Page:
A Free College Education: Gateway to Education gives Alexander City’s BRHS students the opportunity to attend Central Alabama Community College free of tuitionPublished 3:57pm Monday, April 4, 2011
You’ve heard of K-12 education – now try K-14.
The Alexander City Chamber Foundation Inc. administers The Gateway to Education Scholarship Assistance Program, a unique education and workforce development initiative that provides up to 64 credit hours of free college tuition to Benjamin Russell High School graduating seniors who meet the entrance requirements to Central Alabama Community College.
Around the year 2000, a group of local residents decided they wanted to separate Alexander City from similar cities trying to attract industries and people. Joe Robinson, the foundation’s first president, was in that group.
“We thought if we offered a better-educated population and workforce that it would be attractive, and to achieve that we wanted to enable everyone to go K-14 instead of K-12,” Robinson said. “Some students sort of dead end in the K-12 program, so to give them some incentive in the K-12 program, they did have to graduate from Benjamin Russell High School to enter this program. That did change the graduation rate and the interest of some of the students that thought they had nowhere to go if they did graduate.”
By 2003, Gateway was up and running. And by spring 2006, the first class of students to utilize the program completed their two years at Central Alabama Community College after at least five semesters tuition-free.
The Alexander City Chamber Foundation is a 501(c)(3) non-profit charitable corporation that is separate from but is managed by the Alexander City Chamber of Commerce. Chamber of Commerce president Marvin Wagoner is responsible for overseeing the foundation’s administrative affairs.
“(As of spring 2011) we’ve had approximately 250 students that have received scholarships for the Gateway program,” Wagoner said.
According to the chamber, the Gateway to Education program is completely supported by community efforts including grants, foundations, civic clubs, religious organizations, small businesses, corporations and individuals.
“It is an investment in the future of our young people,” said chamber officer Susan Foy. “It is a quality of life factor that simply comes to families that choose to raise their children in our community. It is a visible and real statement of the character of the community called Alexander City.”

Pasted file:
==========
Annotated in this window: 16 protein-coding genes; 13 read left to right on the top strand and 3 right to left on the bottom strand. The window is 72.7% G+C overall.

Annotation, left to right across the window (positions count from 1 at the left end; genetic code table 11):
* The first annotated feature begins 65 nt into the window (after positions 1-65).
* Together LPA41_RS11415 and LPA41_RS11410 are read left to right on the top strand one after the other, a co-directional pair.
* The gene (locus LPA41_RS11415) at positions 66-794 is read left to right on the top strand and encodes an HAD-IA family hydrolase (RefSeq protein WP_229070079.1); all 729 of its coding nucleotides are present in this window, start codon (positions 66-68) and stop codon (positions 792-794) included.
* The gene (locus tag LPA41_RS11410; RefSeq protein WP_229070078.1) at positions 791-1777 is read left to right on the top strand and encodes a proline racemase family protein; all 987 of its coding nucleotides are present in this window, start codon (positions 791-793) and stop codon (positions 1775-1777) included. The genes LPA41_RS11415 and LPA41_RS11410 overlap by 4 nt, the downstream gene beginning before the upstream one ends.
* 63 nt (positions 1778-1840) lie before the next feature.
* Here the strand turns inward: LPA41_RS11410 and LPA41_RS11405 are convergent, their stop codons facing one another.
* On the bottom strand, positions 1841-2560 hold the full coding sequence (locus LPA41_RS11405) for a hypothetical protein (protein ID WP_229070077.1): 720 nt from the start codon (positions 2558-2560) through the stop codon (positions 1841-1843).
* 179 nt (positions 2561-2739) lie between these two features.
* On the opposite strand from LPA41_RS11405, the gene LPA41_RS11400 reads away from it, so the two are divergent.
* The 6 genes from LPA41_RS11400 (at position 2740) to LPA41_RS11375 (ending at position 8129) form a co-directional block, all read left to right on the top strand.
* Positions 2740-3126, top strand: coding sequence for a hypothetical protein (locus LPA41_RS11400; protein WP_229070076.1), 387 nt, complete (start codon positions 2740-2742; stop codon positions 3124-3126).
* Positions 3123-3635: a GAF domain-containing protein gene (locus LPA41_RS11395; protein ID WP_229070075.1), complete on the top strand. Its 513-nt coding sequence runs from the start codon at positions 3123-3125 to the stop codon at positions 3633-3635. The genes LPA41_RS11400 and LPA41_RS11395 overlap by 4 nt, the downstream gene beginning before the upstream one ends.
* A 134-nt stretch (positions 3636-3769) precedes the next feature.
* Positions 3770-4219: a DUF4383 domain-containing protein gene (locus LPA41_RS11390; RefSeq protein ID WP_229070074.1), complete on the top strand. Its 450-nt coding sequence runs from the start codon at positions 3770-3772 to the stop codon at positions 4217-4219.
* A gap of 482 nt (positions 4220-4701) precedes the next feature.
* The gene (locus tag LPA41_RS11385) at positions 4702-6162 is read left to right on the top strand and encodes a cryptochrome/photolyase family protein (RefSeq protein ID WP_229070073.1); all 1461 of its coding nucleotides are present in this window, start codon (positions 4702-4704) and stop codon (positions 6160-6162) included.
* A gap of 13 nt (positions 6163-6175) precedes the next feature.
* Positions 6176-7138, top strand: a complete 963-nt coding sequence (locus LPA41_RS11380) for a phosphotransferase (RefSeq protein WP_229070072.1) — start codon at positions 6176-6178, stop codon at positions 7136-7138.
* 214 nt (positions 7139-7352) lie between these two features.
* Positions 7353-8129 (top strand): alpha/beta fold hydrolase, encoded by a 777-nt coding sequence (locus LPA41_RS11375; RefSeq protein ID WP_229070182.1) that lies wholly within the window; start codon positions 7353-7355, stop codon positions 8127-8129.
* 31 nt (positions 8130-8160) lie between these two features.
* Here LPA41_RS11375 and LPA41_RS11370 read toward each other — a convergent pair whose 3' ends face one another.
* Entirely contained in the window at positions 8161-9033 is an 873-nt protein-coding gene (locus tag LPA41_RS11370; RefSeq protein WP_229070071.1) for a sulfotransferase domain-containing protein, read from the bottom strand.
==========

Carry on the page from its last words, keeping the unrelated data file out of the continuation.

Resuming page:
In 2003, Ben Russell made a $250,000 contribution over a period of five years to Gateway. According to Robinson, it was more than just a generous contribution – it was the seed money needed to jumpstart the program.
Since then, the program has received many other donations, pledges and grants and even receives a percentage of the lodging taxes at Wind Creek State Park. Robinson said that their goal now is to fund the program in perpetuity, and he thinks targeting large foundations is the way to do that.
“It’s still an ongoing program. It’s not fully funded,” he said. “We’re in the final phase and, done properly, it should fund it in perpetuity. We still need monies right now because we’re funding as we go but we’re not increasing.”
Current Alexander City Chamber Foundation president Susie Kelley said the chamber developed another way for residents to donate in 2010 when they teamed up with Alexander City Utilities to create the Check on Education Program. This program allows people to make a routine contribution that is split 50-50 between the foundation and the Alexander City Schools Education Foundation, which helps provide new technology for schools.
People can contribute as little as $1 a billing cycle or as much as they want.
“I know this is a great tool for economic development, but it’s also a great tool for young people to have to further their education,” Kelley said. “I believe in it, I believe in this community and I believe in the schools.”
Though Robinson admits that Gateway to Education alone likely won’t attract industry to the area, he does think it adds a lot to the community’s resume.
“I don’t think it’s a reason of itself, but I used to like to make a speech where I’d compare Alexander City to Andalusia and say, ‘OK, we’re both about an hour from Montgomery we’re both from textile towns that are drying up – everything else looks about the same,” he said. “If you had to decide to put a plant in one place, this hopefully would make a difference.”
Robinson said he believes it speaks volumes about the people of Alexander City that they would take it upon themselves to create the Gateway program.
“I think it made a big difference that the citizens were strong enough to do that themselves,” he said. “That would say a lot to me about a community. Not to mention the product we’re producing – but that you’ve got a community that said ‘We’re going to pick ourselves up and make it better.’”
~ Natalie Nettles
Gateway to Education
The Gateway Scholarship provides up to 64 hours of college credit free to all Benjamin Russell High School students who meet Central Alabama Community College entrance requirements.
2006 saw the first graduating class of Gateway students
About 250 students have taken advantage of the Gateway Scholarship through Spring of 2011.
City leaders are currently working to fund in perpetuity the Gateway to Education scholarship program.